Elizabeth Daigneau is GOVERNING's managing editor.E-mail: email@example.com
Recess isn't just about play. A nonprofit and survey swear it's also about academic excellence.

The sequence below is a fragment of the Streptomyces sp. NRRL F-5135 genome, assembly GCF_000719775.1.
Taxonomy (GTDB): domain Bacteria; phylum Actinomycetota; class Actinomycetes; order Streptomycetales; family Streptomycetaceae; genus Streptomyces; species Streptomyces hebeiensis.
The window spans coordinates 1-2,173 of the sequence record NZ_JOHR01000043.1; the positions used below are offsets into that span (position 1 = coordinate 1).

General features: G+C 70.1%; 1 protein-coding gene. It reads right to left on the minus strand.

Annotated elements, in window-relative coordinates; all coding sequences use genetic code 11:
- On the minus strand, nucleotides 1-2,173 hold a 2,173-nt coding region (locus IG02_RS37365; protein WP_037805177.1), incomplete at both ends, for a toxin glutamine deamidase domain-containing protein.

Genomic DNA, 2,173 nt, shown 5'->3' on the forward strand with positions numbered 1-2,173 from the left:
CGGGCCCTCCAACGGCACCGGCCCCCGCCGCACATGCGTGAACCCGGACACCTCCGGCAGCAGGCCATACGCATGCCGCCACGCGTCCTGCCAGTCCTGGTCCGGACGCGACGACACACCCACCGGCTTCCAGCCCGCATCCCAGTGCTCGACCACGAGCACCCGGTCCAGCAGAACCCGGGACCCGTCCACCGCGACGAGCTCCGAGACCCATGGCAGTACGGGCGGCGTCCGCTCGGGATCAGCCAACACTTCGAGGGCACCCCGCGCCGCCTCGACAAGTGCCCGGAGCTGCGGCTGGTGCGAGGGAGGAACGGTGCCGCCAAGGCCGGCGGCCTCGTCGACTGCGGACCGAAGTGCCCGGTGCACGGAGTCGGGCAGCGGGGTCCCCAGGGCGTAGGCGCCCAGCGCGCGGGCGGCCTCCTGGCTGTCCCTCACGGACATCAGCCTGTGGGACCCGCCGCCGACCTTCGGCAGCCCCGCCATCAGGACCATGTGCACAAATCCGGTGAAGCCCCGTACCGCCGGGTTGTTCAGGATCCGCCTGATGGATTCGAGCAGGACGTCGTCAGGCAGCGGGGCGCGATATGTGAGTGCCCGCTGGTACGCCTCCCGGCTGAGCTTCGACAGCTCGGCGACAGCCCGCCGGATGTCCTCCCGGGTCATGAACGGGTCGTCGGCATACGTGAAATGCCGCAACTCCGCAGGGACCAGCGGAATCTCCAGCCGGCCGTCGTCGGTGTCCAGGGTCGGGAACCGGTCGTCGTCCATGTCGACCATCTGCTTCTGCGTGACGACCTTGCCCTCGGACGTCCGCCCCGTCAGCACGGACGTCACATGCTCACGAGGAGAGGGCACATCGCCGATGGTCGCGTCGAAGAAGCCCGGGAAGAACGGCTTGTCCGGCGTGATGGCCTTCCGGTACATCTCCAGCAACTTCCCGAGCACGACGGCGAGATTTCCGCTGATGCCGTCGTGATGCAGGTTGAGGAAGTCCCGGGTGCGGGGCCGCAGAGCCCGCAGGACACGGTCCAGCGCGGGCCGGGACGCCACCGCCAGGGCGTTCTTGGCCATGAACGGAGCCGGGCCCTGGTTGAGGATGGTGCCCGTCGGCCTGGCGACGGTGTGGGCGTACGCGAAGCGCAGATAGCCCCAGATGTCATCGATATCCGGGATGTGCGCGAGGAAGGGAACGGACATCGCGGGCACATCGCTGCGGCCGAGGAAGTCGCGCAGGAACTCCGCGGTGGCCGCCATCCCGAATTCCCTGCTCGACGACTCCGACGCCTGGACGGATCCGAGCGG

With so much emphasis on test scores these days, recess has become an unintended casualty at most schools. It is estimated that up to 40 percent of U.S. school districts have reduced or eliminated recess in order to free up more time for core academics. That could be problematic because a recent Gallup poll found that more than 8 in 10 principals find recess has a positive impact on academic achievement, and that two-thirds of principals report that students listen better after recess and are more focused in class. Playworks, a nonprofit organization, is helping low-income schools in 10 cities bring recess back. Based in Oakland, Calif., Playworks provides daily structured recess programs that teach valuable life skills by emphasizing good health and good sportsmanship. Each school recess session is led by a coordinator or coach who is trained in a variety of areas including group management, conflict resolution, child development, diversity and special needs students. They organize games and activities during recess, run a leadership development program during school hours, tutor and run physical activity programs and developmental sports leagues after school. Only schools where 50 percent of the students receive free and reduced-price meals are eligible to participate. The program costs $55,000 a year to run. The schools pay $25,000 of the cost, and the remaining funds are recouped through grants and donations. (Photo: Playworks)